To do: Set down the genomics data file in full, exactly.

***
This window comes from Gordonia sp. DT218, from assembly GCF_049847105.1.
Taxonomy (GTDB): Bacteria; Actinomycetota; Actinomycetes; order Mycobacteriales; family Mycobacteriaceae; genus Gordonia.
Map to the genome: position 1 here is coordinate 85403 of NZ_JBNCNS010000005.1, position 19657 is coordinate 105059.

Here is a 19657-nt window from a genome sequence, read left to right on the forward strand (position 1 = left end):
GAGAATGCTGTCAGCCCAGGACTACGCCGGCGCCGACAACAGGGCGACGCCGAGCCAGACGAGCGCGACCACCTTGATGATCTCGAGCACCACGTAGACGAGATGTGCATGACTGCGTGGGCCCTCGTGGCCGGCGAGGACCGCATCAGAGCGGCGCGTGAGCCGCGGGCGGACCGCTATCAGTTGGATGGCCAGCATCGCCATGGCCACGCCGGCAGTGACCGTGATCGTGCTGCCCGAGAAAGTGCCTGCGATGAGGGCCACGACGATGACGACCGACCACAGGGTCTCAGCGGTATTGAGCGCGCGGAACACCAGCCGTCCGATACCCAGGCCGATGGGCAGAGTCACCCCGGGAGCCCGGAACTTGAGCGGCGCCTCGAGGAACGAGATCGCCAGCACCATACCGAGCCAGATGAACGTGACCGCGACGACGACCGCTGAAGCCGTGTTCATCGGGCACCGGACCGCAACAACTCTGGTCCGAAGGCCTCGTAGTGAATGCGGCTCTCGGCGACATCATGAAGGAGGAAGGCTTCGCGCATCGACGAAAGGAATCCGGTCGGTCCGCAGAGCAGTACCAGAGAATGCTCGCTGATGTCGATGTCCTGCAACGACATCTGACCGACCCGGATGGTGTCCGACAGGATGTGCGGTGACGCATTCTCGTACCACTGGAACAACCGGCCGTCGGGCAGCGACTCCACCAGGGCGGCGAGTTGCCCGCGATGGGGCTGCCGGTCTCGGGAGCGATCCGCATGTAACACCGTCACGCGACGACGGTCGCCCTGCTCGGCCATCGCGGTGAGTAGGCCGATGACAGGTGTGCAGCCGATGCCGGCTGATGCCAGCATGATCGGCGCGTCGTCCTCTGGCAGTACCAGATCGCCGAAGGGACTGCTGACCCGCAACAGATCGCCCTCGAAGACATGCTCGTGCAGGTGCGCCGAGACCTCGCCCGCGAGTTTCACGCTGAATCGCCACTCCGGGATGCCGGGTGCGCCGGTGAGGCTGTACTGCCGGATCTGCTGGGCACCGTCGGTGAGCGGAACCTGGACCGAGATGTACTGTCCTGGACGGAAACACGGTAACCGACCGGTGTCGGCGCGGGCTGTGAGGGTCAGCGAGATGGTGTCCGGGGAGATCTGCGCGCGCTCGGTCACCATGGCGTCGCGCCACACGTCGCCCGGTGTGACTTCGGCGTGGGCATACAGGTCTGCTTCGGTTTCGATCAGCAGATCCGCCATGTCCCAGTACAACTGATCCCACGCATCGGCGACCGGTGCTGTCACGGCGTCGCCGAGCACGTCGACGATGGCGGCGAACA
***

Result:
This window comes from Gordonia sp. DT218, from assembly GCF_049847105.1.
Taxonomy (GTDB): Bacteria; Actinomycetota; Actinomycetes; order Mycobacteriales; family Mycobacteriaceae; genus Gordonia.
Map to the genome: position 1 here is coordinate 85403 of NZ_JBNCNS010000005.1, position 19657 is coordinate 105059.

Here is a 19657-nt window from a genome sequence, read left to right on the forward strand (position 1 = left end):
GAGAATGCTGTCAGCCCAGGACTACGCCGGCGCCGACAACAGGGCGACGCCGAGCCAGACGAGCGCGACCACCTTGATGATCTCGAGCACCACGTAGACGAGATGTGCATGACTGCGTGGGCCCTCGTGGCCGGCGAGGACCGCATCAGAGCGGCGCGTGAGCCGCGGGCGGACCGCTATCAGTTGGATGGCCAGCATCGCCATGGCCACGCCGGCAGTGACCGTGATCGTGCTGCCCGAGAAAGTGCCTGCGATGAGGGCCACGACGATGACGACCGACCACAGGGTCTCAGCGGTATTGAGCGCGCGGAACACCAGCCGTCCGATACCCAGGCCGATGGGCAGAGTCACCCCGGGAGCCCGGAACTTGAGCGGCGCCTCGAGGAACGAGATCGCCAGCACCATACCGAGCCAGATGAACGTGACCGCGACGACGACCGCTGAAGCCGTGTTCATCGGGCACCGGACCGCAACAACTCTGGTCCGAAGGCCTCGTAGTGAATGCGGCTCTCGGCGACATCATGAAGGAGGAAGGCTTCGCGCATCGACGAAAGGAATCCGGTCGGTCCGCAGAGCAGTACCAGAGAATGCTCGCTGATGTCGATGTCCTGCAACGACATCTGACCGACCCGGATGGTGTCCGACAGGATGTGCGGTGACGCATTCTCGTACCACTGGAACAACCGGCCGTCGGGCAGCGACTCCACCAGGGCGGCGAGTTGCCCGCGATGGGGCTGCCGGTCTCGGGAGCGATCCGCATGTAACACCGTCACGCGACGACGGTCGCCCTGCTCGGCCATCGCGGTGAGTAGGCCGATGACAGGTGTGCAGCCGATGCCGGCTGATGCCAGCATGATCGGCGCGTCGTCCTCTGGCAGTACCAGATCGCCGAAGGGACTGCTGACCCGCAACAGATCGCCCTCGAAGACATGCTCGTGCAGGTGCGCCGAGACCTCGCCCGCGAGTTTCACGCTGAATCGCCACTCCGGGATGCCGGGTGCGCCGGTGAGGCTGTACTGCCGGATCTGCTGGGCACCGTCGGTGAGCGGAACCTGGACCGAGATGTACTGTCCTGGACGGAAACACGGTAACCGACCGGTGTCGGCGCGGGCTGTGAGGGTCAGCGAGATGGTGTCCGGGGAGATCTGCGCGCGCTCGGTCACCATGGCGTCGCGCCACACGTCGCCCGGTGTGACTTCGGCGTGGGCATACAGGTCTGCTTCGGTTTCGATCAGCAGATCCGCCATGTCCCAGTACAACTGATCCCACGCATCGGCGACCGGTGCTGTCACGGCGTCGCCGAGCACGTCGACGATGGCGGCGAACA